Financial reform bill hangs on consumer protection

Liberal senators and advocacy groups cautioned Thursday that they would not support a compromise on financial reform legislation unless it sufficiently empowered a proposed federal regulator to protect consumers of mortgages, credit cards and other loans.

The chairman of the Senate banking committee, Christopher J. Dodd (D-Conn.), and the White House have moved away from insisting on a stand-alone consumer protection agency, which is strongly opposed by Republicans and some moderate Democrats.

Instead, Dodd is attempting to negotiate the creation of a new consumer protection department within an existing agency. One possibility is the creation of a single banking regulator with two divisions — one responsible for protecting consumers, the other for ensuring the safety and soundness of banks.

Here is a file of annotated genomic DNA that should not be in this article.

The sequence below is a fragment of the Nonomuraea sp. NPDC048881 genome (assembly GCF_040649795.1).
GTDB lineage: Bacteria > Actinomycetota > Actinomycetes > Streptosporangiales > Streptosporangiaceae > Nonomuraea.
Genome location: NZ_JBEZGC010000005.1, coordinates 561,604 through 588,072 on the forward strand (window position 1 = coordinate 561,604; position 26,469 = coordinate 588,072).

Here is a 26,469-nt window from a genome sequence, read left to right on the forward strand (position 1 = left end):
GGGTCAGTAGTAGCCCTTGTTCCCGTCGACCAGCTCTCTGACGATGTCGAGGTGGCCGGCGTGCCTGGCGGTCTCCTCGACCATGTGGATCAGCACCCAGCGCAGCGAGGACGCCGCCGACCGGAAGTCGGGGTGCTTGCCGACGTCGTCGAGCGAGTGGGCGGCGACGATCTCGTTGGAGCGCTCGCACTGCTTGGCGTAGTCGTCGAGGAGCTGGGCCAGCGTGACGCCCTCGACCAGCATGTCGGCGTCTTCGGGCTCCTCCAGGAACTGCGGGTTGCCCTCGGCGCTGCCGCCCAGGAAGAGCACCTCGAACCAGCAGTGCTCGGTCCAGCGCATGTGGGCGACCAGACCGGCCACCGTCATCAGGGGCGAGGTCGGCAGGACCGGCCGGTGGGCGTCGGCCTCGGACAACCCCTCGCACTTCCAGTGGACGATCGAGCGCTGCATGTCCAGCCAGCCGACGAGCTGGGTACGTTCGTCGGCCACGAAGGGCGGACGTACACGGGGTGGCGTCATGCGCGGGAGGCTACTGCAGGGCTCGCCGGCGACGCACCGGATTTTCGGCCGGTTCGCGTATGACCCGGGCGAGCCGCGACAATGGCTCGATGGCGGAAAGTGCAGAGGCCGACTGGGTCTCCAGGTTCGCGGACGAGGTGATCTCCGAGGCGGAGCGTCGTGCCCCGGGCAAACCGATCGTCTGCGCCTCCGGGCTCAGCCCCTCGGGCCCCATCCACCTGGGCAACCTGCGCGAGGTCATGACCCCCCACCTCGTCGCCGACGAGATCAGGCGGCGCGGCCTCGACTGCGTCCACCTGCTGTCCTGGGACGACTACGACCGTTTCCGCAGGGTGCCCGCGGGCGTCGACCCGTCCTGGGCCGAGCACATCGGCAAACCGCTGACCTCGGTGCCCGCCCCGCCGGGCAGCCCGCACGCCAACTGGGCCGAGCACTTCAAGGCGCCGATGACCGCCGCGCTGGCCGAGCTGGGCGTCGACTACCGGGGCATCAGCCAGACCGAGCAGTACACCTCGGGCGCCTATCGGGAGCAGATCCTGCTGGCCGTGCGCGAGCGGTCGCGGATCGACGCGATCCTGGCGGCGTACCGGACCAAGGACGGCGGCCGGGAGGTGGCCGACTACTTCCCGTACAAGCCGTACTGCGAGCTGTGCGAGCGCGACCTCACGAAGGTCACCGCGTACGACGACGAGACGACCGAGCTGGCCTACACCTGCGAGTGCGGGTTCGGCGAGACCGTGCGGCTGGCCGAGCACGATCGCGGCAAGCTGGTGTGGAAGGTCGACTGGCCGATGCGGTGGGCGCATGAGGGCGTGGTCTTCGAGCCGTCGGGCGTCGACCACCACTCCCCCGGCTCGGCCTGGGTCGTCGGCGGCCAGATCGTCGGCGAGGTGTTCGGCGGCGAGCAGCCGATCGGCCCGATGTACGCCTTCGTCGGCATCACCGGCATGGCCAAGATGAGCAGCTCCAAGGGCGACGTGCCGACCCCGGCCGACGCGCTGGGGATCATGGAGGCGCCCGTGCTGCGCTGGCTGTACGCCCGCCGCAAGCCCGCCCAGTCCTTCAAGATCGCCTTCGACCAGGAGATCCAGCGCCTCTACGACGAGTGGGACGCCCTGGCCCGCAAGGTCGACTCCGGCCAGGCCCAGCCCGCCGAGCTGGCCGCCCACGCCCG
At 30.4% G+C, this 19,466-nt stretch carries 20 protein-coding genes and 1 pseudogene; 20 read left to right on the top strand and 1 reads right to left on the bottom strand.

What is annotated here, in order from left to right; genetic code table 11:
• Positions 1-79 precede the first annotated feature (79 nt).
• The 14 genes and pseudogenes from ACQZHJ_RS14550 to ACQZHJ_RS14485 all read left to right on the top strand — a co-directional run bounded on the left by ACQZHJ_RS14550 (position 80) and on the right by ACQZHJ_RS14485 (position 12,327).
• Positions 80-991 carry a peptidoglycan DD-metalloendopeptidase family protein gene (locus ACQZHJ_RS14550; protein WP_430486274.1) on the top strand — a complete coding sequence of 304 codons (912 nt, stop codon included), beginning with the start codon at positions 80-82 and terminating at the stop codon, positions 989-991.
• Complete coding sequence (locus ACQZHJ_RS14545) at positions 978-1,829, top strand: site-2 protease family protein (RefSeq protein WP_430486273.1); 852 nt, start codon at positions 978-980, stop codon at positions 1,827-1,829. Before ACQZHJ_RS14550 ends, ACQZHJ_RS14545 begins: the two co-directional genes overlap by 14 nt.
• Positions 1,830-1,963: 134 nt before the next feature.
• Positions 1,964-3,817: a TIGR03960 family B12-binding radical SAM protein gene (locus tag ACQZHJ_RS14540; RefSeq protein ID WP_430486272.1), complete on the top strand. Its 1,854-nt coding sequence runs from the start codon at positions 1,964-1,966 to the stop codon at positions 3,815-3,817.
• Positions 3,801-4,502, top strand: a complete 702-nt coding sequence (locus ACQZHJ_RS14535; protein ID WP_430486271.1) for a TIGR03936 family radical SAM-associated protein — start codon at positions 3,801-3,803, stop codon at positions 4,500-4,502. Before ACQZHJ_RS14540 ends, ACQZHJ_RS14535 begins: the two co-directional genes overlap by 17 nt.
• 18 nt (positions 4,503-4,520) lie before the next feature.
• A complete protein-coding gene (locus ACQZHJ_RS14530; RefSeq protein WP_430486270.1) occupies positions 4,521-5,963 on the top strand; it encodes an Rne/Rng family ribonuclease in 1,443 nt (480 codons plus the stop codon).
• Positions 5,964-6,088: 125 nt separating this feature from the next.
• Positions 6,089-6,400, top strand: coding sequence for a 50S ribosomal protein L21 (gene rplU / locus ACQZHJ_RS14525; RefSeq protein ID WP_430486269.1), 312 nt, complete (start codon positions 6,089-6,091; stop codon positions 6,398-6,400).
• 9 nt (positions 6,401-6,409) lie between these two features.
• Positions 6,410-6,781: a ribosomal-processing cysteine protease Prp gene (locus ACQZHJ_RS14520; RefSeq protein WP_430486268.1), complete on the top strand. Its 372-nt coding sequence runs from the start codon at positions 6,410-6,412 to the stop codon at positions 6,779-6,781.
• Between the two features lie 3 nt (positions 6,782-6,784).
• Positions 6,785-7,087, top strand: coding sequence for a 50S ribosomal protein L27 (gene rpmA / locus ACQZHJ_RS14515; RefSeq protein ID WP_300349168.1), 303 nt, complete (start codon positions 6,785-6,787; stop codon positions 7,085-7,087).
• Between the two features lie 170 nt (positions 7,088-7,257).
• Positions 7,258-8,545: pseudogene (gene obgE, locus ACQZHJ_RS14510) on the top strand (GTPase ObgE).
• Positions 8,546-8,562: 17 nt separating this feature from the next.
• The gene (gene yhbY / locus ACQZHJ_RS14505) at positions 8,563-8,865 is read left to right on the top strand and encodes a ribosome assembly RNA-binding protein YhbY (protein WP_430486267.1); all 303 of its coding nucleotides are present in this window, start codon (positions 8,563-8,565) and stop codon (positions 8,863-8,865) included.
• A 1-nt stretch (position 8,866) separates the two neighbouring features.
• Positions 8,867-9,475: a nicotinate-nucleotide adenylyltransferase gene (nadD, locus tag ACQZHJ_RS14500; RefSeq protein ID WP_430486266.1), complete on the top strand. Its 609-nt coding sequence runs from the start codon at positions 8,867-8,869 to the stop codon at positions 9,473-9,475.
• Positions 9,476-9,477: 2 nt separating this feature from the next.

That idea has raised concerns among Democrats who fear that banks would have the upper hand under such a model. They note that it closely resembles the current arrangement, in which banking regulators responsible for both jobs have often neglected consumer protection.

“If a structure is in place that ensures that financial firms will not be able to deploy tricks and traps while regulators look the other way, that will be a big step forward,” said Julie Edwards, spokeswoman for Sen. Jeff Merkley (D-Ore.), a member of the banking committee. “However, what we have seen in the past is that when the mission is split, so is the attention. And consumer protection tends to take the backseat. We need an agency that will see protecting consumers as its number one priority.”